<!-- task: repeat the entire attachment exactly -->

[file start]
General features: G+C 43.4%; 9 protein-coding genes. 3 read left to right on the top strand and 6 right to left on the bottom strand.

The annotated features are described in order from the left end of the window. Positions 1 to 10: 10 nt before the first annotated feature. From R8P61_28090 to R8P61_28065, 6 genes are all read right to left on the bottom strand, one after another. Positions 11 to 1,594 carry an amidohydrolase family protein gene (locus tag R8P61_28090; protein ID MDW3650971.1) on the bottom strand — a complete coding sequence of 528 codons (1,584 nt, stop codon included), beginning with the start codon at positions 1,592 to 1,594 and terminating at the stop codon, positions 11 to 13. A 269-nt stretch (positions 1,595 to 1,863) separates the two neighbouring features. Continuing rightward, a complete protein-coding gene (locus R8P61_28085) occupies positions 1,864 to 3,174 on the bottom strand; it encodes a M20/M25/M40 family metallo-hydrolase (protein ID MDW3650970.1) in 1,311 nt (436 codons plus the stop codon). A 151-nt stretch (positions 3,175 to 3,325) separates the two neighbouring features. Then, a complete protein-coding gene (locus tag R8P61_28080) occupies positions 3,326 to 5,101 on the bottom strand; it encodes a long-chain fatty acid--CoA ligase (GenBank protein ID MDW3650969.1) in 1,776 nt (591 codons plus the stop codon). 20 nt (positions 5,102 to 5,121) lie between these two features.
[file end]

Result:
General features: G+C 43.4%; 9 protein-coding genes. 3 read left to right on the top strand and 6 right to left on the bottom strand.

The annotated features are described in order from the left end of the window. Positions 1 to 10: 10 nt before the first annotated feature. From R8P61_28090 to R8P61_28065, 6 genes are all read right to left on the bottom strand, one after another. Positions 11 to 1,594 carry an amidohydrolase family protein gene (locus tag R8P61_28090; protein ID MDW3650971.1) on the bottom strand — a complete coding sequence of 528 codons (1,584 nt, stop codon included), beginning with the start codon at positions 1,592 to 1,594 and terminating at the stop codon, positions 11 to 13. A 269-nt stretch (positions 1,595 to 1,863) separates the two neighbouring features. Continuing rightward, a complete protein-coding gene (locus R8P61_28085) occupies positions 1,864 to 3,174 on the bottom strand; it encodes a M20/M25/M40 family metallo-hydrolase (protein ID MDW3650970.1) in 1,311 nt (436 codons plus the stop codon). A 151-nt stretch (positions 3,175 to 3,325) separates the two neighbouring features. Then, a complete protein-coding gene (locus tag R8P61_28080) occupies positions 3,326 to 5,101 on the bottom strand; it encodes a long-chain fatty acid--CoA ligase (GenBank protein ID MDW3650969.1) in 1,776 nt (591 codons plus the stop codon). 20 nt (positions 5,102 to 5,121) lie between these two features.